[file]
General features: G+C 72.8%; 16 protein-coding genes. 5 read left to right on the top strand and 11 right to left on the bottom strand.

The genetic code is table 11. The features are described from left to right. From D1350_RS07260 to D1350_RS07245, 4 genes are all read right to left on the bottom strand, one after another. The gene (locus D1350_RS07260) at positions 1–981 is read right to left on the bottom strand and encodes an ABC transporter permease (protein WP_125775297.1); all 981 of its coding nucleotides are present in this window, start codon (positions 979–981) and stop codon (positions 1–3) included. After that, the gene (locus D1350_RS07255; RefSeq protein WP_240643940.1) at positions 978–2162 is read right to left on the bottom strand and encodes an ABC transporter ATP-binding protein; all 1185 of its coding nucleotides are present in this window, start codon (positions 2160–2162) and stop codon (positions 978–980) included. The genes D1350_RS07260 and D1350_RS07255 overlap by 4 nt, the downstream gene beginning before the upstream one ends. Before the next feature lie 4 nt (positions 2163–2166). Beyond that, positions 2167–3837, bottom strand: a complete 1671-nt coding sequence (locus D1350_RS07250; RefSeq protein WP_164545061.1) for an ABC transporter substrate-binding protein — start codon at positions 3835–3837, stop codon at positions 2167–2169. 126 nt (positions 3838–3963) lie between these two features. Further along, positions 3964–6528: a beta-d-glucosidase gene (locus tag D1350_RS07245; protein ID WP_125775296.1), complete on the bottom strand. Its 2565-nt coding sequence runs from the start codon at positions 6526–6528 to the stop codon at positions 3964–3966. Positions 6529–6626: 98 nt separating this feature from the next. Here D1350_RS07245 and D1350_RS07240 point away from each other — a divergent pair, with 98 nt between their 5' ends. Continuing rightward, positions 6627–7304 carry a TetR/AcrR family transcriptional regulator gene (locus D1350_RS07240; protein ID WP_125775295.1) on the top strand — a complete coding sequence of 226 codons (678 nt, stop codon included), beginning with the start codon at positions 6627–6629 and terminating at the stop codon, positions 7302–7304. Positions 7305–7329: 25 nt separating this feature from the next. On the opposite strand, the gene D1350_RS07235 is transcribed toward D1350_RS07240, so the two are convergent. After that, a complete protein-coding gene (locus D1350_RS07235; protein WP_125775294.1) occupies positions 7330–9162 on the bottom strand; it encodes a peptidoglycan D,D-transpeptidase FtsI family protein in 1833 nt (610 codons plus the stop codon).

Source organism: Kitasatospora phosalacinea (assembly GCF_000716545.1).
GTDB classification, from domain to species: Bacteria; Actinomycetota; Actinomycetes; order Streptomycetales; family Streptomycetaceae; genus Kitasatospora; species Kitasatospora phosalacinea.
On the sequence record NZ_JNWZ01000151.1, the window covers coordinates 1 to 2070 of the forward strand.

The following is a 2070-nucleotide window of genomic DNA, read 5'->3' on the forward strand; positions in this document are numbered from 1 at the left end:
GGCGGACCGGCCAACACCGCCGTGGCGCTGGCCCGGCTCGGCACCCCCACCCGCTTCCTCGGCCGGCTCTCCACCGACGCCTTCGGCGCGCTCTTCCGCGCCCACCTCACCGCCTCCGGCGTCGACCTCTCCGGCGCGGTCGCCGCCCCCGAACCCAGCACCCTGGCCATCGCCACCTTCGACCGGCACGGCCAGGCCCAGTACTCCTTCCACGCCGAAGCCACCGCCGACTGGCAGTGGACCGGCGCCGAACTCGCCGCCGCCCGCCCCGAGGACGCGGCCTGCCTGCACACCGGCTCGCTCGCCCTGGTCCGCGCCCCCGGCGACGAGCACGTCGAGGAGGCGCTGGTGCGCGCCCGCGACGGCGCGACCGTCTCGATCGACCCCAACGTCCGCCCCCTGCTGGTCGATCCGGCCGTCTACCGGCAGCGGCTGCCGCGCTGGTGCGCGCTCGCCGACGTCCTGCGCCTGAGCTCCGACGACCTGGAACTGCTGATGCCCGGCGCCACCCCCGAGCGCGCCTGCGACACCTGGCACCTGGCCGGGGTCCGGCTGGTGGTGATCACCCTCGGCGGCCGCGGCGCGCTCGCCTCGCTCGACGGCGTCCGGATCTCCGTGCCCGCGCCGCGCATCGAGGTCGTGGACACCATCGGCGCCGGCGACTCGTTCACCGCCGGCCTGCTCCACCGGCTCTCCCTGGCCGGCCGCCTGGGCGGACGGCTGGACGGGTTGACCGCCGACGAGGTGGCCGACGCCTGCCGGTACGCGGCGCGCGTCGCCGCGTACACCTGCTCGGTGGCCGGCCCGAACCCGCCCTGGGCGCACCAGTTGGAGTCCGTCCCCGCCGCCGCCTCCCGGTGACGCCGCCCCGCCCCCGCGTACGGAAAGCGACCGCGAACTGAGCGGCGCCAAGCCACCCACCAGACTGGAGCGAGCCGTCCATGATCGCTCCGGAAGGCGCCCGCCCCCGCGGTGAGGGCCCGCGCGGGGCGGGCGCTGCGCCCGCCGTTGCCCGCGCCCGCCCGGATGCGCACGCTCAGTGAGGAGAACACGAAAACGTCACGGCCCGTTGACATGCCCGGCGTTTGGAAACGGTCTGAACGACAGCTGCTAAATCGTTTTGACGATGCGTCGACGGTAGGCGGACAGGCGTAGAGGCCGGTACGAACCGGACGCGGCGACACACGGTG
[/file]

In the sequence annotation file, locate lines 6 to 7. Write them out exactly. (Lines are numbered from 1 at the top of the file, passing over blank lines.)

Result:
The following is a 2070-nucleotide window of genomic DNA, read 5'->3' on the forward strand; positions in this document are numbered from 1 at the left end:
GGCGGACCGGCCAACACCGCCGTGGCGCTGGCCCGGCTCGGCACCCCCACCCGCTTCCTCGGCCGGCTCTCCACCGACGCCTTCGGCGCGCTCTTCCGCGCCCACCTCACCGCCTCCGGCGTCGACCTCTCCGGCGCGGTCGCCGCCCCCGAACCCAGCACCCTGGCCATCGCCACCTTCGACCGGCACGGCCAGGCCCAGTACTCCTTCCACGCCGAAGCCACCGCCGACTGGCAGTGGACCGGCGCCGAACTCGCCGCCGCCCGCCCCGAGGACGCGGCCTGCCTGCACACCGGCTCGCTCGCCCTGGTCCGCGCCCCCGGCGACGAGCACGTCGAGGAGGCGCTGGTGCGCGCCCGCGACGGCGCGACCGTCTCGATCGACCCCAACGTCCGCCCCCTGCTGGTCGATCCGGCCGTCTACCGGCAGCGGCTGCCGCGCTGGTGCGCGCTCGCCGACGTCCTGCGCCTGAGCTCCGACGACCTGGAACTGCTGATGCCCGGCGCCACCCCCGAGCGCGCCTGCGACACCTGGCACCTGGCCGGGGTCCGGCTGGTGGTGATCACCCTCGGCGGCCGCGGCGCGCTCGCCTCGCTCGACGGCGTCCGGATCTCCGTGCCCGCGCCGCGCATCGAGGTCGTGGACACCATCGGCGCCGGCGACTCGTTCACCGCCGGCCTGCTCCACCGGCTCTCCCTGGCCGGCCGCCTGGGCGGACGGCTGGACGGGTTGACCGCCGACGAGGTGGCCGACGCCTGCCGGTACGCGGCGCGCGTCGCCGCGTACACCTGCTCGGTGGCCGGCCCGAACCCGCCCTGGGCGCACCAGTTGGAGTCCGTCCCCGCCGCCGCCTCCCGGTGACGCCGCCCCGCCCCCGCGTACGGAAAGCGACCGCGAACTGAGCGGCGCCAAGCCACCCACCAGACTGGAGCGAGCCGTCCATGATCGCTCCGGAAGGCGCCCGCCCCCGCGGTGAGGGCCCGCGCGGGGCGGGCGCTGCGCCCGCCGTTGCCCGCGCCCGCCCGGATGCGCACGCTCAGTGAGGAGAACACGAAAACGTCACGGCCCGTTGACATGCCCGGCGTTTGGAAACGGTCTGAACGACAGCTGCTAAATCGTTTTGACGATGCGTCGACGGTAGGCGGACAGGCGTAGAGGCCGGTACGAACCGGACGCGGCGACACACGGTG